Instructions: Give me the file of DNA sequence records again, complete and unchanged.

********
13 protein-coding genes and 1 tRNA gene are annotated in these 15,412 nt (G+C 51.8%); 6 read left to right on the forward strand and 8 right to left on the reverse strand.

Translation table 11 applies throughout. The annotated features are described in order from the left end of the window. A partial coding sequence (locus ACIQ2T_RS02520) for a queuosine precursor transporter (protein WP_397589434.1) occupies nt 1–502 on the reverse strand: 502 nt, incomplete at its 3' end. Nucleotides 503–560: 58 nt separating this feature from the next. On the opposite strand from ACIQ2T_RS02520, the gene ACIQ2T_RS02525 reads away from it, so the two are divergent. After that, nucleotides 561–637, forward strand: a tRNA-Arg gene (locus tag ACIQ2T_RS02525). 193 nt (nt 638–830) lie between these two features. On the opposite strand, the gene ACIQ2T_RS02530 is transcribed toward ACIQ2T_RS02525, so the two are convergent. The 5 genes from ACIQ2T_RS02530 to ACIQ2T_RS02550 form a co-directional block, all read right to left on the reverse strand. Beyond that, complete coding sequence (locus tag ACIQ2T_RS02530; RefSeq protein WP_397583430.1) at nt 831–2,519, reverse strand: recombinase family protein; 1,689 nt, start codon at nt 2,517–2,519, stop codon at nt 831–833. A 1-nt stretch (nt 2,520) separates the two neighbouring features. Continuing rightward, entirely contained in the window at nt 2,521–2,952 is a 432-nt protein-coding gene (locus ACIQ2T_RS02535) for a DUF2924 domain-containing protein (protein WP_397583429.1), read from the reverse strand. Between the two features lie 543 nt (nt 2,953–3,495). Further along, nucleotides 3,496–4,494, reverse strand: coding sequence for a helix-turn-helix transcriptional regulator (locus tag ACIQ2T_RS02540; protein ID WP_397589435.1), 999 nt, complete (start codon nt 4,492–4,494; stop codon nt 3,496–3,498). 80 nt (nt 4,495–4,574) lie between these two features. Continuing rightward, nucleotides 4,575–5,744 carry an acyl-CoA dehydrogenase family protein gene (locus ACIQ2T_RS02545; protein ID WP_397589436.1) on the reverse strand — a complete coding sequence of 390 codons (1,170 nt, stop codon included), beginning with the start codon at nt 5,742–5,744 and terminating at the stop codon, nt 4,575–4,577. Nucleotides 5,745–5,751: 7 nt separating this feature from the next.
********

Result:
13 protein-coding genes and 1 tRNA gene are annotated in these 15,412 nt (G+C 51.8%); 6 read left to right on the forward strand and 8 right to left on the reverse strand.

Translation table 11 applies throughout. The annotated features are described in order from the left end of the window. A partial coding sequence (locus ACIQ2T_RS02520) for a queuosine precursor transporter (protein WP_397589434.1) occupies nt 1–502 on the reverse strand: 502 nt, incomplete at its 3' end. Nucleotides 503–560: 58 nt separating this feature from the next. On the opposite strand from ACIQ2T_RS02520, the gene ACIQ2T_RS02525 reads away from it, so the two are divergent. After that, nucleotides 561–637, forward strand: a tRNA-Arg gene (locus tag ACIQ2T_RS02525). 193 nt (nt 638–830) lie between these two features. On the opposite strand, the gene ACIQ2T_RS02530 is transcribed toward ACIQ2T_RS02525, so the two are convergent. The 5 genes from ACIQ2T_RS02530 to ACIQ2T_RS02550 form a co-directional block, all read right to left on the reverse strand. Beyond that, complete coding sequence (locus tag ACIQ2T_RS02530; RefSeq protein WP_397583430.1) at nt 831–2,519, reverse strand: recombinase family protein; 1,689 nt, start codon at nt 2,517–2,519, stop codon at nt 831–833. A 1-nt stretch (nt 2,520) separates the two neighbouring features. Continuing rightward, entirely contained in the window at nt 2,521–2,952 is a 432-nt protein-coding gene (locus ACIQ2T_RS02535) for a DUF2924 domain-containing protein (protein WP_397583429.1), read from the reverse strand. Between the two features lie 543 nt (nt 2,953–3,495). Further along, nucleotides 3,496–4,494, reverse strand: coding sequence for a helix-turn-helix transcriptional regulator (locus tag ACIQ2T_RS02540; protein ID WP_397589435.1), 999 nt, complete (start codon nt 4,492–4,494; stop codon nt 3,496–3,498). 80 nt (nt 4,495–4,574) lie between these two features. Continuing rightward, nucleotides 4,575–5,744 carry an acyl-CoA dehydrogenase family protein gene (locus ACIQ2T_RS02545; protein ID WP_397589436.1) on the reverse strand — a complete coding sequence of 390 codons (1,170 nt, stop codon included), beginning with the start codon at nt 5,742–5,744 and terminating at the stop codon, nt 4,575–4,577. Nucleotides 5,745–5,751: 7 nt separating this feature from the next.